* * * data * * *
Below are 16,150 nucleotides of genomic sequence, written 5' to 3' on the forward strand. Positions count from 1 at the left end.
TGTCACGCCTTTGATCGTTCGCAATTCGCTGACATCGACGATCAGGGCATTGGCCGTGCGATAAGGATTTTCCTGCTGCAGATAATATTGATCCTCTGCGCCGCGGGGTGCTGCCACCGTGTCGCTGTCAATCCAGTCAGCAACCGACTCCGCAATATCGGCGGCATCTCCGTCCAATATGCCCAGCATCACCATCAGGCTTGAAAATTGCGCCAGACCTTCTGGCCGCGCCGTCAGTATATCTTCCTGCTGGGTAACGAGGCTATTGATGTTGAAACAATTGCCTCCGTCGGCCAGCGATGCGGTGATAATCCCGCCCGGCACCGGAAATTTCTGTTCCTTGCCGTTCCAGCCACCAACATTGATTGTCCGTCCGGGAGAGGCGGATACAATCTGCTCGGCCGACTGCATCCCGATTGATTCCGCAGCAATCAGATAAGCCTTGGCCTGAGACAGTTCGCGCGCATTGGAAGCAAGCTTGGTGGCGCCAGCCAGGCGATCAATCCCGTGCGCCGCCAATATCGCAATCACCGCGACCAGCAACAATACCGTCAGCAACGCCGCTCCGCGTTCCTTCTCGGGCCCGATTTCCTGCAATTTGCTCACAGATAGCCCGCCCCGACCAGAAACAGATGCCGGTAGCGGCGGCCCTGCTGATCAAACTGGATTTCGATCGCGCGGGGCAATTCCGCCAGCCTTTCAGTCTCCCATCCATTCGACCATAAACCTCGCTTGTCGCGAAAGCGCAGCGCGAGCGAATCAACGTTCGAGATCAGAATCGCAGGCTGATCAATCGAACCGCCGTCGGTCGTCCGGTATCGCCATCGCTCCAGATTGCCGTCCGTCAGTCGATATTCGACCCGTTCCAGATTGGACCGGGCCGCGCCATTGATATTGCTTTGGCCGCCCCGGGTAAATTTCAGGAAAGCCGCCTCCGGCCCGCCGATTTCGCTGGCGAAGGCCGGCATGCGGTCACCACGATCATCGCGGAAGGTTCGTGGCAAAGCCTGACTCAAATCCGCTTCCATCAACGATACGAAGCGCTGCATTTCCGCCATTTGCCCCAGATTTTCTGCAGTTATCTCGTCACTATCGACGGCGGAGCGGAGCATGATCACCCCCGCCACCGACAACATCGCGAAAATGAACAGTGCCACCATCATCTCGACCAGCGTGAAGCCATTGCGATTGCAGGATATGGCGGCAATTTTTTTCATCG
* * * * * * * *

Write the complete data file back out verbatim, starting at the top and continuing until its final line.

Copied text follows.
Below are 16,150 nucleotides of genomic sequence, written 5' to 3' on the forward strand. Positions count from 1 at the left end.
TGTCACGCCTTTGATCGTTCGCAATTCGCTGACATCGACGATCAGGGCATTGGCCGTGCGATAAGGATTTTCCTGCTGCAGATAATATTGATCCTCTGCGCCGCGGGGTGCTGCCACCGTGTCGCTGTCAATCCAGTCAGCAACCGACTCCGCAATATCGGCGGCATCTCCGTCCAATATGCCCAGCATCACCATCAGGCTTGAAAATTGCGCCAGACCTTCTGGCCGCGCCGTCAGTATATCTTCCTGCTGGGTAACGAGGCTATTGATGTTGAAACAATTGCCTCCGTCGGCCAGCGATGCGGTGATAATCCCGCCCGGCACCGGAAATTTCTGTTCCTTGCCGTTCCAGCCACCAACATTGATTGTCCGTCCGGGAGAGGCGGATACAATCTGCTCGGCCGACTGCATCCCGATTGATTCCGCAGCAATCAGATAAGCCTTGGCCTGAGACAGTTCGCGCGCATTGGAAGCAAGCTTGGTGGCGCCAGCCAGGCGATCAATCCCGTGCGCCGCCAATATCGCAATCACCGCGACCAGCAACAATACCGTCAGCAACGCCGCTCCGCGTTCCTTCTCGGGCCCGATTTCCTGCAATTTGCTCACAGATAGCCCGCCCCGACCAGAAACAGATGCCGGTAGCGGCGGCCCTGCTGATCAAACTGGATTTCGATCGCGCGGGGCAATTCCGCCAGCCTTTCAGTCTCCCATCCATTCGACCATAAACCTCGCTTGTCGCGAAAGCGCAGCGCGAGCGAATCAACGTTCGAGATCAGAATCGCAGGCTGATCAATCGAACCGCCGTCGGTCGTCCGGTATCGCCATCGCTCCAGATTGCCGTCCGTCAGTCGATATTCGACCCGTTCCAGATTGGACCGGGCCGCGCCATTGATATTGCTTTGGCCGCCCCGGGTAAATTTCAGGAAAGCCGCCTCCGGCCCGCCGATTTCGCTGGCGAAGGCCGGCATGCGGTCACCACGATCATCGCGGAAGGTTCGTGGCAAAGCCTGACTCAAATCCGCTTCCATCAACGATACGAAGCGCTGCATTTCCGCCATTTGCCCCAGATTTTCTGCAGTTATCTCGTCACTATCGACGGCGGAGCGGAGCATGATCACCCCCGCCACCGACAACATCGCGAAAATGAACAGTGCCACCATCATCTCGACCAGCGTGAAGCCATTGCGATTGCAGGATATGGCGGCAATTTTTTTCATCG